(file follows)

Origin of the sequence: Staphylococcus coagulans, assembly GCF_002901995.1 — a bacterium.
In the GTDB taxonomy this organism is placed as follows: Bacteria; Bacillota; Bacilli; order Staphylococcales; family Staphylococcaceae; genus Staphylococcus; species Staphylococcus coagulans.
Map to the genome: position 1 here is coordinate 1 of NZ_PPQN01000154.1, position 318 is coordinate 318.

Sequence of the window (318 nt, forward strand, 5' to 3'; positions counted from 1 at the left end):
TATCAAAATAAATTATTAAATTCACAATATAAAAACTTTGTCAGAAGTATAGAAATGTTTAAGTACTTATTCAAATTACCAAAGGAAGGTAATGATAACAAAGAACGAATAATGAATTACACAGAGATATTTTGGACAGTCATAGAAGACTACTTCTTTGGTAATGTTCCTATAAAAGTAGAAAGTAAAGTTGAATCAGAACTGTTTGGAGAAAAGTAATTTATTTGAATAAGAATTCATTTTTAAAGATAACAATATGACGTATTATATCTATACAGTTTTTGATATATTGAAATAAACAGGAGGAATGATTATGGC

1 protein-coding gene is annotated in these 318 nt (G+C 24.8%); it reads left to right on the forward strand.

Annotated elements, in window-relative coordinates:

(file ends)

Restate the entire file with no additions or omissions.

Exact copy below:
Origin of the sequence: Staphylococcus coagulans, assembly GCF_002901995.1 — a bacterium.
In the GTDB taxonomy this organism is placed as follows: Bacteria; Bacillota; Bacilli; order Staphylococcales; family Staphylococcaceae; genus Staphylococcus; species Staphylococcus coagulans.
Map to the genome: position 1 here is coordinate 1 of NZ_PPQN01000154.1, position 318 is coordinate 318.

Sequence of the window (318 nt, forward strand, 5' to 3'; positions counted from 1 at the left end):
TATCAAAATAAATTATTAAATTCACAATATAAAAACTTTGTCAGAAGTATAGAAATGTTTAAGTACTTATTCAAATTACCAAAGGAAGGTAATGATAACAAAGAACGAATAATGAATTACACAGAGATATTTTGGACAGTCATAGAAGACTACTTCTTTGGTAATGTTCCTATAAAAGTAGAAAGTAAAGTTGAATCAGAACTGTTTGGAGAAAAGTAATTTATTTGAATAAGAATTCATTTTTAAAGATAACAATATGACGTATTATATCTATACAGTTTTTGATATATTGAAATAAACAGGAGGAATGATTATGGC

1 protein-coding gene is annotated in these 318 nt (G+C 24.8%); it reads left to right on the forward strand.

Annotated elements, in window-relative coordinates: